Current account imbalances in the European Union - Can convergence and competitiveness explain the intra-EU current account imbalances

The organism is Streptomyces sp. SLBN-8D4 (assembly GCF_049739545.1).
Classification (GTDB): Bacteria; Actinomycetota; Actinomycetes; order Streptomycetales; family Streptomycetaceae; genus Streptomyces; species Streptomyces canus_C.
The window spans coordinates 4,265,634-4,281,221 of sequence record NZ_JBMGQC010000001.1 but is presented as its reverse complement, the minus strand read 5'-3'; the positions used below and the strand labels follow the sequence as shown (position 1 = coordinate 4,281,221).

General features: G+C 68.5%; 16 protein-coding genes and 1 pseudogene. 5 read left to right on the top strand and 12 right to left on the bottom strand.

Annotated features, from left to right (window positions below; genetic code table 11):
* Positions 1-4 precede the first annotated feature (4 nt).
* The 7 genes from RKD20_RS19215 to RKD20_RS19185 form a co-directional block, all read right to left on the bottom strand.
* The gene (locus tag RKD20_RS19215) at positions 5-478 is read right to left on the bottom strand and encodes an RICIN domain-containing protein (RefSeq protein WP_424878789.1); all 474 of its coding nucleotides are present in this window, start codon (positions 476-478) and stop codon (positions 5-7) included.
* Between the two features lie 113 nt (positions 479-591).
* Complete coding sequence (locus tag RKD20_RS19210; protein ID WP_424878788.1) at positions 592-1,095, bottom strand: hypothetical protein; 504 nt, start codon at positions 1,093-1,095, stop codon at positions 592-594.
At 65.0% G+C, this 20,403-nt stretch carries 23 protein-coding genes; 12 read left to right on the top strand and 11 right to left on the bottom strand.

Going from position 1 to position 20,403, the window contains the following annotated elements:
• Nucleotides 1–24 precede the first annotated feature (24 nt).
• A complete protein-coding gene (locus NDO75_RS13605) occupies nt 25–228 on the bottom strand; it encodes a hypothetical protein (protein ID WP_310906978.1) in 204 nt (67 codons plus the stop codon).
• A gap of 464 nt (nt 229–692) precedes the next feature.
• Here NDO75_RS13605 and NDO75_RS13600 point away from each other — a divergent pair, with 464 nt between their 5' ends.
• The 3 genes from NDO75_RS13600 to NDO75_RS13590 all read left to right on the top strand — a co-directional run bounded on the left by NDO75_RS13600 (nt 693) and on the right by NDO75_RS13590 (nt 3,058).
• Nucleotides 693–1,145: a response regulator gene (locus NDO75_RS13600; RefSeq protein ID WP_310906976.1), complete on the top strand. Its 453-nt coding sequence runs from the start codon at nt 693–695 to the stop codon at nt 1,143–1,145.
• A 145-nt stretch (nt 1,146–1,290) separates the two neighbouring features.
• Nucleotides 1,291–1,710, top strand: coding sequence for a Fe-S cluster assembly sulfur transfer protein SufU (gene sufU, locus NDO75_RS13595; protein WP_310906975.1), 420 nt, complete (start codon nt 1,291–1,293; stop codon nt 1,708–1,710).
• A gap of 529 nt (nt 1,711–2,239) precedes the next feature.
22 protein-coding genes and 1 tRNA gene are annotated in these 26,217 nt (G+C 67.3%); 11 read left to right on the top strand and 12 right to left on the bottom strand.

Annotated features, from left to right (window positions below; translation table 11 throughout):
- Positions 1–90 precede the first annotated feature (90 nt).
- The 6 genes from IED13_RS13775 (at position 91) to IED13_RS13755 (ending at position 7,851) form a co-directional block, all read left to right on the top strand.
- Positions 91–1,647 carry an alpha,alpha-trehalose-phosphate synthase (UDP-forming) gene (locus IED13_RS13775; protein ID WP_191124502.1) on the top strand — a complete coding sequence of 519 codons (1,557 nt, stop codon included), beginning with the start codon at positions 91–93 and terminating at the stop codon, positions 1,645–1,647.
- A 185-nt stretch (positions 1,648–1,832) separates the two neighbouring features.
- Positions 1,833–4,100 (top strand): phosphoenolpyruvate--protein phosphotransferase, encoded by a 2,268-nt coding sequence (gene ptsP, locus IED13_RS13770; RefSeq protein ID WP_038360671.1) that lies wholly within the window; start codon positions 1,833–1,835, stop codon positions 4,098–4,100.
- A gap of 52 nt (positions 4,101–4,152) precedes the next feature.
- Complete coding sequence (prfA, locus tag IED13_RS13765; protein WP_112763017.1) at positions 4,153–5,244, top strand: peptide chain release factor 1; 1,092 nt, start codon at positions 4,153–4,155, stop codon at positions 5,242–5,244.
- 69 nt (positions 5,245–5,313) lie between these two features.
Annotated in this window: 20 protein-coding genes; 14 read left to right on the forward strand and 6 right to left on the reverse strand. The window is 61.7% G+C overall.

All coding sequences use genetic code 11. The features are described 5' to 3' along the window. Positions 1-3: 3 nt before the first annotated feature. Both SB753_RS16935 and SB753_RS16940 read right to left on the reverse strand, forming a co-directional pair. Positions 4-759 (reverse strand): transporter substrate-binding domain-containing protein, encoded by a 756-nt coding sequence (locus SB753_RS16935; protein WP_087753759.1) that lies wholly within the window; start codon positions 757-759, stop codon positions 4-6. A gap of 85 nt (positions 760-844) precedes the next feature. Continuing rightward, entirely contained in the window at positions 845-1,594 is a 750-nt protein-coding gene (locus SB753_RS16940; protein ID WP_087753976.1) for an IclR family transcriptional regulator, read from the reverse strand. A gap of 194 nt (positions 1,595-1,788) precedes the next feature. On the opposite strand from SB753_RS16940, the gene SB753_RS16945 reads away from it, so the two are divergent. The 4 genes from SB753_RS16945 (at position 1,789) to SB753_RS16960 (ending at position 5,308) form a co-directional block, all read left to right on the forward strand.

Abstract: The current account within the EU has been balanced on an aggregate level; nevertheless divergences among the members have increased since the introduction of the common currency. This thesis aims to explain the intra-EU current account imbalances (in the period 1993-2013) through the convergence and competitiveness hypothesis. We distinguish between balances towards the EU and the rest of the world, focusing on the former. In order to capture the dynamics of the imbalances two breaks are considered; one for the introduction of the EMU and another for the financial crisis. Moreover, a subsample estimation between deficit and surplus countries are considered. The results contradicted depending on the estimation method. The Feasible Generalized Least Squares (FGLS) estimator provided evidence of income-convergence in the EU and an extra effect for the EMU countries. Furthermore, it showed that the financial crisis affected the imbalances in the EU countries negatively, however the EMU countries were affected positively. Using the fixed effects estimator, the competitiveness hypothesis was able to explain the current account imbalances in EU, but no evidence for further impact of the EMU countries. For the deficit countries the FGLS found evidence that the financial crisis affected the trade balances negatively, and that the EMU countries trade balances were less affected. Evidence for income-convergence was found but no extra effect for the EMU countries. The contradicting results can be explained by the omitted variables bias and structural changes in the determinants that the financial crisis might have given rise to.
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